Packing for a cruise in the days when formal meant FORMAL! (This article was written many years ago)
I admit that as a real guy I rarely actually place the clothing in the suitcases. As is the case with most men, I was born without the necessary packing chromosome. In our home the packing process is similar to our sex life. I simply lay it on the bed and let Mrs. Kuki deal with it. However, unlike our sex life, I do have a say in what I'm taking along.
Unlike Mrs. Kuki, I am the over packer in the family. However on our most recent cruise I really fine tuned my methods. I was so proud when the shirt and slacks I dressed in for the airplane trip home were the only clean clothes I had left. When I puffed out my chest and proclaimed the success of my amazing feat to Mrs. Kuki a little smirk showed on her face and she said, my my, my little boy is growing up.
To accomplish what I viewed as this high wire act of clothing assembly I actually took the time to sit down and list each day that we were going to be away, and note what I would need in the way of clothing for each one. Then I simply totaled the columns.
Seemingly the trend on cruise ships is leaning to the somewhat more casual side. Tuxes are becoming less popular onboard with the possible exception of the top end premium cruise lines. On one cruise I took my own tux along. As I laid it out, I had to wonder what a guy like me was doing even owning a tux. I wore it on the first formal night onboard and admit to feeling kind of "James Bondish". I even tried to convince Mrs. Kuki that the only reason the cumber bun around my waist seemed so bulky was it was concealing my berretta. It was trying in vein to conceal something that starts with the letter B, but Beretta isn't even close.
The next time I was going to take the tux along it had apparently shrunk in the sea air, so I arranged to rent one from the cruise line rental agency. The rates vary between cruise lines, but for one tux with pants, one shirt, one tie, and accompanying accessories the cost is in the range of $85. For around $125 you can add on a separate white dinner jacket, and an extra shirt.
In a pattern unusual for me, after the first formal night, I noticed that I had somehow managed to come back to the cabin without the normal food and dessert stains on my clothing. I could wear the tux for the next formal night, and save the dinner jacket for a more important occasion.
The last night onboard (tip night) I dressed in the dinner jacket, stood outside the entrance to the dining room and made enough in tips to pay for the rental and half my bar tab.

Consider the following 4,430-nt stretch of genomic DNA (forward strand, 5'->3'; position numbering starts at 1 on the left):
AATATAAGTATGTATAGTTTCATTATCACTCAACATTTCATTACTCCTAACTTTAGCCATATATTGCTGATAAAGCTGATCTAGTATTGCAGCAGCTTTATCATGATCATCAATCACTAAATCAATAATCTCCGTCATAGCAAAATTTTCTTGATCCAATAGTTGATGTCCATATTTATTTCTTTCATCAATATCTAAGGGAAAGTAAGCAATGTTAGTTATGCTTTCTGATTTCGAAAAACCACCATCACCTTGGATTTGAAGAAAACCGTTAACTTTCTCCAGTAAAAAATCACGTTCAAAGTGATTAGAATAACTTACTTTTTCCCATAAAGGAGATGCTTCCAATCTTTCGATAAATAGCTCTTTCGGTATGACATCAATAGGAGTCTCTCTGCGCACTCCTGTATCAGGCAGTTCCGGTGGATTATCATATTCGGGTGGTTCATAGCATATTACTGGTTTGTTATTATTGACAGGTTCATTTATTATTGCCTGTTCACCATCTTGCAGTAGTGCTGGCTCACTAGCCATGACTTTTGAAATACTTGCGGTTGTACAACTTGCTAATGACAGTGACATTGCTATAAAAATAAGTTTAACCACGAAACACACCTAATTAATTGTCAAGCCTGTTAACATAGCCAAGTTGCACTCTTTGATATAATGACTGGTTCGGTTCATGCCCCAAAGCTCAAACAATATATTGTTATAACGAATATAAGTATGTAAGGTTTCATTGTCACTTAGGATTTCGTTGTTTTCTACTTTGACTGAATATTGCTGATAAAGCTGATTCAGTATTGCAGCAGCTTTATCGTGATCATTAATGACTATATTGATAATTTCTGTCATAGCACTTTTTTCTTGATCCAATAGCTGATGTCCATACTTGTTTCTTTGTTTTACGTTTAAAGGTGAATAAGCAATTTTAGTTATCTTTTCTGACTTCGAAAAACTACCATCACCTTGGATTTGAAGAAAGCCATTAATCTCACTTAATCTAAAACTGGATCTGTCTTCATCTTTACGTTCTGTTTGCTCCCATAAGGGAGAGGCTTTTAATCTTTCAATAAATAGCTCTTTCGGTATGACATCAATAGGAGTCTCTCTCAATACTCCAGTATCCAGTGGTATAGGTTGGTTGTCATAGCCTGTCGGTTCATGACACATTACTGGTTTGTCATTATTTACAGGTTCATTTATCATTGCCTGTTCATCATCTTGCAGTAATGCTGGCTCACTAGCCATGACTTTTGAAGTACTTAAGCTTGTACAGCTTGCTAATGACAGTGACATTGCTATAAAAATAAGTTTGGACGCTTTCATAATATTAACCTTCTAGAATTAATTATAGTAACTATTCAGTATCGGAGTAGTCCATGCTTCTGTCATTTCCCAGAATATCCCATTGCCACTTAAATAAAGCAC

Personally I think my days of wearing tuxedos onboard are over with. The majority of men these days are wearing suits, and for the sake of my own comfort I think I'll go with the flow.
Kuki's Packing List for a 7 day Caribbean cruise... -3 Bathing Suits -8 pairs of walking shorts -11 Sport Shirts -4 T-shirts -4 Dress shirts -5 pairs casual slacks (docker style) -2 pairs of dress slacks -2 sport jackets -2 suits ( or tux/dinner jacket) -4 ties -15 pieces of underwear (I call them pieces, because like most men, that's the condition they're in) -12 pairs of socks. -2 baseball caps -1 casual rain jacket, or sweater and umbrella -1 pair black shoes, 1 pair brown shoes, 1 pair sandals or aqua socks, 1 pair walking shoes - video camera (so I can more great shots of my feet when I forget to turn it off) with extra battery and tape - still or digital camera and film - folded sports bag (for hauling onboard the caffeine free diet coke that I can't live without, after I purchase it in the port city) Sundry items: Shaving kit, toothbrush/ toothpaste (extra teeth for those with portable ones), deodorant, sun block, sun burn gel, sunglasses, extra pair of regular glasses, Band-Aids, bonine ( in cases of motion sickness), water proof fanny pack and any prescription medication I may need at the time, and the collar and whip that Mrs. Kuki likes so much.
Before I walk out the door I make certain I've got the money, wallet with credit cards, passport, airline tickets, and cruise documents all accounted for as well.
All of this fits in one large suitcase and a rolling carry on. For those that care, after going through various sets of luggage, and watching it get torn or bent, or finding it hard to handle, we've come across, and now use the Delsey hard sided luggage. We find that they stand up well to the riggers of travel, and we absolutely love the wheel system on them that allows free movement in most any direction. Mrs. Kuki finds she can easily handle two pieces at once which leaves me with rolling the carry on size, and I still have one hand free to wave at my fans.
***NOTE*** I recommend wrapping the luggage with some sort of brightly colored material that is easy to spot both at the airport, and at debarkation. In our case we use bright yellow tape that says, Police Crime Scene. Do NOT cross.
As well, we always have a carry on with us that is packed with all clothes and sundry items that we'll need to get us through the complete first day onboard. This means necessary toiletries, medication, a bathing suit, and a change of clothes for that night's dinner. This relieves any anxiety with regards to when our luggage arrives in the cabin. We can simply drop the carry on in your cabin, and set about to explore the ship, and set out to meet your new and old friends.